In setback to Trump, US court lifts hold on seized Mar-a-Lago classified records

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  • A US federal court revered a lower court's order concerning documents seized from Donald Trump.
  • The lower court barred the Justice Department from using the documents in an investigation.
  • Trump presented no evidence that he had declassified the documents.

A federal appeals court in the United States has lifted a judge's hold on the Justice Department's ability to use classified records seized from former president Donald Trump's Florida estate, as they evaluate an ongoing criminal investigation into the documents storage at Mar-a-Lago.

The Atlanta-based 11th US Circuit Court of Appeals granted a request by federal prosecutors to block a lower court's decision barring them from using the classified documents in their investigation until an independent arbiter, known as a special master, had vetted the materials to weed out any that could be deemed privileged.

READ | Under pressure, Donald Trump revives QAnon conspiracy cult - around himself

The appeals court also said it would agree to reverse a portion of the order that required the government to hand over records with classification markings for the special master's review.

The three-judge panel wrote:

We conclude that the United States would suffer irreparable harm from the district court's restrictions on its access to this narrow - and potentially critical - set of materials, as well as the court's requirement that the United States submit the classified records to the special master for review.

The court noted that Trump had presented no evidence that he had declassified the sensitive records.

It also rejected the possibility that Trump could have an "individual interest in or need for" the roughly 100 documents marked as classified.

The three judges who made the decision were Robin Rosenbaum, an appointee of Democratic former President Barack Obama, and Britt Grant and Andrew Brasher, both of whom were appointed by Trump.

The ruling amounts to an overwhelming victory for the Justice Department, clearing the way for investigators to continue scrutinising the documents as they consider whether to bring criminal charges over the removal of top-secret records to Mar-a-Lago after Trump lost the presidential election and left the White House.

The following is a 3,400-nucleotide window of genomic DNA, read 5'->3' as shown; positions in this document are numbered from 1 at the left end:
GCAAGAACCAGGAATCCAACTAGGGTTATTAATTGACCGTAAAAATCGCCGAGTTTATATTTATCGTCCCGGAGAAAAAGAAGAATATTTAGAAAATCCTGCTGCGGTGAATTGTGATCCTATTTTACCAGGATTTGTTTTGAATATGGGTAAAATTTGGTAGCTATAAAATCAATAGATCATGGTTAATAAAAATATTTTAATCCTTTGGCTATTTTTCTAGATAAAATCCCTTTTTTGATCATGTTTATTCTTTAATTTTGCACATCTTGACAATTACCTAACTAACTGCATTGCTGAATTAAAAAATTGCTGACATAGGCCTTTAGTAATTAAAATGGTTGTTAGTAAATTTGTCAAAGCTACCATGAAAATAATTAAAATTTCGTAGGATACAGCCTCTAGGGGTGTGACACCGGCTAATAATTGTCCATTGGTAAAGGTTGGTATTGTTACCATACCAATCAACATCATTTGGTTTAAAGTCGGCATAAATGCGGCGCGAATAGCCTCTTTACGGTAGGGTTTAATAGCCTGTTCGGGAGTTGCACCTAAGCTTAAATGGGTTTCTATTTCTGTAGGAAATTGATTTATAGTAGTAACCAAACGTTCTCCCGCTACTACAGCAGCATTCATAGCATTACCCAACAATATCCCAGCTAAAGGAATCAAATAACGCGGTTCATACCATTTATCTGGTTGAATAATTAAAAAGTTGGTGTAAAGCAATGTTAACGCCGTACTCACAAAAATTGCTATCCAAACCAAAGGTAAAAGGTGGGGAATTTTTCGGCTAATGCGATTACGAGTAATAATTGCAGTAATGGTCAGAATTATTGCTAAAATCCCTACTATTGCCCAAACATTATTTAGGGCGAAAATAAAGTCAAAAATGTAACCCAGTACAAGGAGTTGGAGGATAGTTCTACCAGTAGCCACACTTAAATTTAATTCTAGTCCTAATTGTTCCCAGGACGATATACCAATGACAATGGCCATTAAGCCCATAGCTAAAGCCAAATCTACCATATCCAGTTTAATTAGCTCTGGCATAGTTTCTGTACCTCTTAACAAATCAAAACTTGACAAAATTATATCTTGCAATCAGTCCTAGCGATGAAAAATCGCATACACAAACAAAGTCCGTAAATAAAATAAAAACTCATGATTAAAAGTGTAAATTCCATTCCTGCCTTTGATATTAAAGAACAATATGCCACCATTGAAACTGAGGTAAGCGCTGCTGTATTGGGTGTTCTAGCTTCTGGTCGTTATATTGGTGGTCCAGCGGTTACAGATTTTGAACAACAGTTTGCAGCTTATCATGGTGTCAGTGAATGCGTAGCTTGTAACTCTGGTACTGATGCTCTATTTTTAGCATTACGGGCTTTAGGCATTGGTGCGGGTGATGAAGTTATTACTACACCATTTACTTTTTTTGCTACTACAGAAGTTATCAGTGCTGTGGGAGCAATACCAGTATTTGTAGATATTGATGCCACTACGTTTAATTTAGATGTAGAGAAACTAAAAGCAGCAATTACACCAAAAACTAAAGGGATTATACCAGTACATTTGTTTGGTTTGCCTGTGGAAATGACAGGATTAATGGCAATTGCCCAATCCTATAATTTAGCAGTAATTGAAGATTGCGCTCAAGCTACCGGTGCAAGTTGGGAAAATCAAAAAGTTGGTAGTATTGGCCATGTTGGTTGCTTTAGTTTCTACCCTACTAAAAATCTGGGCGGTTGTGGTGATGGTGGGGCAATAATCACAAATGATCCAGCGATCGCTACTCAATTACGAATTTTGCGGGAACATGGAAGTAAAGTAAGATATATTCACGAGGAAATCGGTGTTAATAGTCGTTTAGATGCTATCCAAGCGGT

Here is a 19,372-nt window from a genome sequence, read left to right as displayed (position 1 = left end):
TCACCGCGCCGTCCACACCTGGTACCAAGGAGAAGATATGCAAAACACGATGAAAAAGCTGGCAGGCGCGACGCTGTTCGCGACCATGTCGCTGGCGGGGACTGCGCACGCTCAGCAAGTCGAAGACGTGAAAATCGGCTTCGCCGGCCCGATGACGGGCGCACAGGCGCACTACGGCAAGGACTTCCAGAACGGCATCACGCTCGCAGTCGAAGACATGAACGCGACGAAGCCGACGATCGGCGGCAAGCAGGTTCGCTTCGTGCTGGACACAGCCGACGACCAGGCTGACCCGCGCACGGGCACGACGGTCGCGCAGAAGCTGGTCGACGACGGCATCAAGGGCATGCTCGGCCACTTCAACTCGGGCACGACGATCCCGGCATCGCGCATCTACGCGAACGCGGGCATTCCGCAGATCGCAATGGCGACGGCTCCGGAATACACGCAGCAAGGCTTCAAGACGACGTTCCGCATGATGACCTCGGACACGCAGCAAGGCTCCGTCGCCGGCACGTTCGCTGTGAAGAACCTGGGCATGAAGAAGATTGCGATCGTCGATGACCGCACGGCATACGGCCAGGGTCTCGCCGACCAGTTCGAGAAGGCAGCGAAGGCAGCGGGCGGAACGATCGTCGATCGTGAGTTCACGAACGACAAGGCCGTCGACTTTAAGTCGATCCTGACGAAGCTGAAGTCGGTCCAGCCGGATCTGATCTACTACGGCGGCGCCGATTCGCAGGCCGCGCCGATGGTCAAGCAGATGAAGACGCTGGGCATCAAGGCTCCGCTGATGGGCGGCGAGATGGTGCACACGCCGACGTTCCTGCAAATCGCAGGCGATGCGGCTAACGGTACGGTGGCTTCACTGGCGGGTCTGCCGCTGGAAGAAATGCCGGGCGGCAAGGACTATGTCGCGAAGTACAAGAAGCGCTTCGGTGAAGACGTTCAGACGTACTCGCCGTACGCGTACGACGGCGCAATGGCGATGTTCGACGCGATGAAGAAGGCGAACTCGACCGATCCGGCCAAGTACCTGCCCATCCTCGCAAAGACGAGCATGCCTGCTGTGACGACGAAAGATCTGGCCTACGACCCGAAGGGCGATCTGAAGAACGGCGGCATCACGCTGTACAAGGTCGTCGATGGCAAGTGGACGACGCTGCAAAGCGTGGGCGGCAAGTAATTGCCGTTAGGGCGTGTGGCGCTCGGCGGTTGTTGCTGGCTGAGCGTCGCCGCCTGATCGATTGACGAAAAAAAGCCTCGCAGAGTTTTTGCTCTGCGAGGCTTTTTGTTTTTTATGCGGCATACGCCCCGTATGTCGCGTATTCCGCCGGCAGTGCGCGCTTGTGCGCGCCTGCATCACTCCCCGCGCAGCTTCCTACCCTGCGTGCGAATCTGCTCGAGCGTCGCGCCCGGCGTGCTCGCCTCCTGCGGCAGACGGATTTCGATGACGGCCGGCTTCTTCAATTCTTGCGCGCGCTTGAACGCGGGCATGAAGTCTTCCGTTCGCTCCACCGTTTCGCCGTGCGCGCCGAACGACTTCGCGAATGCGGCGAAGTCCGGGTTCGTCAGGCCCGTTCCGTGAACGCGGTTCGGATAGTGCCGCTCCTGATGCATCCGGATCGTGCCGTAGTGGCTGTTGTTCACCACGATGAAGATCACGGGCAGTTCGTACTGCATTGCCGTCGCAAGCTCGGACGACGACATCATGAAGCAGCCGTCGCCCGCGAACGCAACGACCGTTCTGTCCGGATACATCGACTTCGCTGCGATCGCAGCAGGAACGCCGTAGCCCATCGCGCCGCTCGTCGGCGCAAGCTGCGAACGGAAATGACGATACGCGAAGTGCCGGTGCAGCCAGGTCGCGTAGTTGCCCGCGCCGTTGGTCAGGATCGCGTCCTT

The decision to remove the hold removes an obstacle that could have delayed the investigation by weeks.

Trump's lawyers could potentially ask the Supreme Court, whose 6-3 conservative majority includes three justices appointed by the former president, to intervene in the matter.

A Justice Department spokesperson did not have an immediate comment. Trump's lawyers could not be immediately reached for comment.

The FBI conducted a court-approved search on 8 August at the Mar-a-Lago estate in Florida, seizing more than 11 000 documents, including about 100 marked as classified.

Although the appeals court stressed its ruling was narrow in scope, it nevertheless appeared to sharply rebuke Judge Aileen Cannon, who initially agreed to the freeze, and many of Trump's legal arguments.

"[Trump] has not even attempted to show that he has a need to know the information contained in the classified documents," the judges wrote. 

"Nor has he established that the current administration has waived that requirement for these documents."

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